September 2016
Volume 57, Issue 12
Open Access
ARVO Annual Meeting Abstract  |   September 2016
Difference in intraocular pressure following involuntary switch from bimatoprost 0.03% to bimatoprost 0.01% in glaucoma patients.
Author Affiliations & Notes
  • Kareem Moussa
    Department of Ophthalmology, University of California, San Francisco, San Francisco, California, United States
  • Jason L Chien
    School of Medicine and Health Sciences, George Washington University, Washington, District of Columbia, United States
  • Travis Porco
    Department of Ophthalmology, University of California, San Francisco, San Francisco, California, United States
  • Robert L Stamper
    Department of Ophthalmology, University of California, San Francisco, San Francisco, California, United States
  • Footnotes
    Commercial Relationships   Kareem Moussa, None; Jason Chien, None; Travis Porco, None; Robert Stamper, None
  • Footnotes
    Support  None
Investigative Ophthalmology & Visual Science September 2016, Vol.57, 5623. doi:
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      Kareem Moussa, Jason L Chien, Travis Porco, Robert L Stamper; Difference in intraocular pressure following involuntary switch from bimatoprost 0.03% to bimatoprost 0.01% in glaucoma patients.. Invest. Ophthalmol. Vis. Sci. 2016;57(12):5623.

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      © ARVO (1962-2015); The Authors (2016-present)

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Abstract

Purpose : To investigate the intraocular pressure lowering effect of bimatoprost 0.03% in comparison to bimatoprost 0.01% in eyes with a history of glaucoma

Methods : This study is a retrospective chart review. The charts of patients followed by UCSF glaucoma specialist Dr. Robert Stamper with a history of bimatoprost use were reviewed. In 2013, all patients on bimatoprost 0.03% were switched to bimatoprost 0.01%. The intraocular pressure measurements on at least two visits prior to the switch were compared to at least two, if not three, intraocular pressure measurements following the switch. Other data collected include age, gender, race, specific glaucoma diagnosis, most recent cup to disc ratio, most recent visual field index and mean deviation. Patients with a history of glaucoma drainage device insertion were excluded. Patients who underwent cataract extraction or selective laser trabeculoplasty during the data collection period were excluded. Patients who received intravitreal steroid or implant during the data collection period were also be excluded.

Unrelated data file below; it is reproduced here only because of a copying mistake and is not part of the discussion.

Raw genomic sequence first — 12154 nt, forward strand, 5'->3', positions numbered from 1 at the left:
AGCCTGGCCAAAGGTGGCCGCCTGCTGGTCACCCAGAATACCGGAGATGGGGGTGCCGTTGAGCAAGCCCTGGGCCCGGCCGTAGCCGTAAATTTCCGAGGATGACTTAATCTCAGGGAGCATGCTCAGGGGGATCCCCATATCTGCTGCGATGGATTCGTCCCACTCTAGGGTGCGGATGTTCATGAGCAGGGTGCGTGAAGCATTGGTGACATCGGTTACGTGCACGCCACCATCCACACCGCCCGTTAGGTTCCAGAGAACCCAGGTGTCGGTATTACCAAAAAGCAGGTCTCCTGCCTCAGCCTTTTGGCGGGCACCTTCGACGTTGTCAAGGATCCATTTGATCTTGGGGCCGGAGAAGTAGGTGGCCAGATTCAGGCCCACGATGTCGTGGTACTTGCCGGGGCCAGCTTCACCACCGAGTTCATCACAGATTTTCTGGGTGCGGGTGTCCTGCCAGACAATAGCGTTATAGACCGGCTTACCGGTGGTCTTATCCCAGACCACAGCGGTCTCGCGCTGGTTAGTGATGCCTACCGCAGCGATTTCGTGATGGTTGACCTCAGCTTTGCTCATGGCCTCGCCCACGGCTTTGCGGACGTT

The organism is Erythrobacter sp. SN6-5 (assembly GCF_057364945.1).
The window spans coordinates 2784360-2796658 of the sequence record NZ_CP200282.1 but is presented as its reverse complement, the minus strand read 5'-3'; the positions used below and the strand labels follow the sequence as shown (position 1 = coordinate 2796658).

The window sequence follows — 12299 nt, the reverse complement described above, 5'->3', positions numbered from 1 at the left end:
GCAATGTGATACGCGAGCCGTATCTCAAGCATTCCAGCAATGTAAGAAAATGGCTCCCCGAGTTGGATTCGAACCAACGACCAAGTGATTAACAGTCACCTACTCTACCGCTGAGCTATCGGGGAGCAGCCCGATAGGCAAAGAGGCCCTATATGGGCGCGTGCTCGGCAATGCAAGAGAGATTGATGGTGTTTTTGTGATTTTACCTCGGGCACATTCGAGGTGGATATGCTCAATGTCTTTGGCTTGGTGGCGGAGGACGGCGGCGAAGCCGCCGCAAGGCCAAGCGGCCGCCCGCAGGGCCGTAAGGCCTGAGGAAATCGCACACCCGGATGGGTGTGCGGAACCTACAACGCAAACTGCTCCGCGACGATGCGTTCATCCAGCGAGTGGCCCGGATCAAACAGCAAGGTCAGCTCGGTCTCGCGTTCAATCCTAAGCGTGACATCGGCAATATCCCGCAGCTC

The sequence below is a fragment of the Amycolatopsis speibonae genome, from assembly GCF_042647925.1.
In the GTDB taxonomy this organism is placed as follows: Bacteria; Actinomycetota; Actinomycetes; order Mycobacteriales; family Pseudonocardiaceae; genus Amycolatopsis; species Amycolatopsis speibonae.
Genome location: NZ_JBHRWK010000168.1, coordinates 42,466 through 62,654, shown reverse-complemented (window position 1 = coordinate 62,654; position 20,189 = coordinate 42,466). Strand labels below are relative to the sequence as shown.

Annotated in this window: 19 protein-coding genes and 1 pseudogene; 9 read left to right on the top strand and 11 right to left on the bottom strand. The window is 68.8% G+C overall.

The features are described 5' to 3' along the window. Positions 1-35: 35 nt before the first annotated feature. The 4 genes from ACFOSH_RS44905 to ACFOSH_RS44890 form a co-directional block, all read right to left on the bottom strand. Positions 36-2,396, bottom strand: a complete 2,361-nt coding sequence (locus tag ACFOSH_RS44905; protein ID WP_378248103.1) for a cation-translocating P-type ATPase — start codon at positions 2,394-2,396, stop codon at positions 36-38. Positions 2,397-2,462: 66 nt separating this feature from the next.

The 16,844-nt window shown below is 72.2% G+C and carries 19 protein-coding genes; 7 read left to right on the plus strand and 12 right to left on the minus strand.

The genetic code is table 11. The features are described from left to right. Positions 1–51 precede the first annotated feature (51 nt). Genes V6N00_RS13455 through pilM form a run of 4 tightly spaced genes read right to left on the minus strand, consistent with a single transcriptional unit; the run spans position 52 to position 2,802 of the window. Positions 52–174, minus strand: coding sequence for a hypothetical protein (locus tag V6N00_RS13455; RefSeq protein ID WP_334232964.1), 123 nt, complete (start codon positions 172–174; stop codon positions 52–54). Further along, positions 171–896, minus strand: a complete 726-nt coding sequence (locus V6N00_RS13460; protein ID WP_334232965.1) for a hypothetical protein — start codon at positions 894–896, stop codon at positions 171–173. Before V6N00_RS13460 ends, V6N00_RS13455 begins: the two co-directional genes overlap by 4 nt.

Results : A total of 48 eyes were included in the study. Using a linear mixed effects regression model, the difference in intraocular pressure after the switch from bimatoprost 0.03% to bimatoprost 0.01% was found to be 0.85mmHg. This was found to be statistically significant, with a p value of 0.02.

Conclusions : This study suggests that bimatoprost 0.01% had slightly less intraocular pressure lowering effect than bimatoprost 0.03%. This could be a small general effect, or perhaps a subgroup of patients may achieve a greater lowering effect on intraocular pressure with the higher concentration.

This is an abstract that was submitted for the 2016 ARVO Annual Meeting, held in Seattle, Wash., May 1-5, 2016.

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